To understand how food webs work students were assigned their own organisms and instructed to draw the animal on a paper plate and identify whether they were producers or consumers. 

Students came together to discuss the details of their organisms and collaborated to discuss how energy flows through a food web. Through structured conversations using sentence stems, students created a food web on the bulletin board outside of their classroom. 

"This activity helped students comprehend the transfer of energy in food webs, while also promoting student engagement and student-centered learning," said Crystal Cuellar, science instructional specialist at Treasure Forest. 

Landrum Middle 

At Landrum, students are actively engaging in learning activities, but sometimes they need a brain break. 

"We have students for 90-minute block periods," said teacher Eva Zapata. "That can be a very long time for them." 

To allow students' creativity to flow, Zapata engages them in brain breaks, including paper airplane competitions, lotería (a traditional Hispanic card game similar to bingo), and drawing competitions. 

"Sometimes we get so focused on the content that we forget to make time to have fun," concluded Zapata. "Giving students brain breaks has helped me build positive relationships with my students while allowing them to have fun."

 Spring Woods Middle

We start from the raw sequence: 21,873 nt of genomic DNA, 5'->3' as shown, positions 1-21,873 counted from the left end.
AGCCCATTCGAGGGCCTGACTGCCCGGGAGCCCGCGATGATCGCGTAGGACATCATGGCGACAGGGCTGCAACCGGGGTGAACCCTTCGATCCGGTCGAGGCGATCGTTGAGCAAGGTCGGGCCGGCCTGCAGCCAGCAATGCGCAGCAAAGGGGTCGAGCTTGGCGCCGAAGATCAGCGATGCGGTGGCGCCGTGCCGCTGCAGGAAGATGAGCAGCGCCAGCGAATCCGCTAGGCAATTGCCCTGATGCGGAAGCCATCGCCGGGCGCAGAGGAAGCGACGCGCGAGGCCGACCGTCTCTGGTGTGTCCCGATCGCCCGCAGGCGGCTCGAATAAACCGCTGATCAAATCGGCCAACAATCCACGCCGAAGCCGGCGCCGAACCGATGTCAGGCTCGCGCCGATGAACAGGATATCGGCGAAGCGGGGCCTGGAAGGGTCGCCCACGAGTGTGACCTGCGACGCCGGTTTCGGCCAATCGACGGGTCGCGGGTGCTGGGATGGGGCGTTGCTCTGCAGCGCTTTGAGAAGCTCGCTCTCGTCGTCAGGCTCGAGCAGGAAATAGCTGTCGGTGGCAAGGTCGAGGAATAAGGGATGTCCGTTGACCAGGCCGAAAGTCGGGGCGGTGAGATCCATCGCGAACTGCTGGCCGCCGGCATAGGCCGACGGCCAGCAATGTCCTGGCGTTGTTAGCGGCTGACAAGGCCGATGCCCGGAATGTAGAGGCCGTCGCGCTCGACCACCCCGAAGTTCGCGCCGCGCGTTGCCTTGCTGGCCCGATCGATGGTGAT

To introduce students to United States history, Tiffany Blackwell gave her students Creating the U.S.A., a comic book developed by a former Memorial Middle student. 

"My students read Kingsley Wallace's comic book," said Blackwell. "She wrote it a few years ago and donated some copies to my class, as she wanted to help students learn about history." 

The comic book is the first of a series of three. In the first one, students learned about the mystery of the Roanoke colony. After reading the comic book, the class engaged in a discussion about the content.

Northbrook High 

In Christopher McVay's art class, students have been learning about their cultural backgrounds by creating images of their favorite home-cooked meals. 

McVay shares that many times these recipes have traveled from generation to generation, becoming a part of their identity. He hopes that students learn from each other's artwork and showcase their own culture. 

While discussing the project with his team lead, Lauren Mohan, she mentioned something that stuck with McVay and encouraged him to assign the activity: "Your life experiences are unique and valuable, they are part of who you are and your culture. You should take pride in what you have lived, especially when sharing that with other people." 

The finished work will be displayed at Northbrook's Hispanic Heritage Night and Open House on Sept. 28. 

Spring Woods High 

Government team leader Michael Dorantes has been engaging his students in a vocabulary maze to learn vocabulary words. 

"We started using this activity last school year and it worked really well," said Dorantes. "We usually complete the activity twice a semester with vocabulary terms of areas of study I really want the students to understand. It's great for any content area." 

Students are given 20 index cards, 10 with the vocabulary words and the rest with their corresponding definitions. They are then instructed to post the words on one side of the wall and the definitions on the other. 

The students are given yarn and must create a physical connection between the word and the definition, creating a maze. Students then race through the maze but should not touch the yarn. While racing through the maze, Dorantes stops them at distinct wall sections to discuss the terms and definitions. Those who have the quickest time win a bonus or a prize.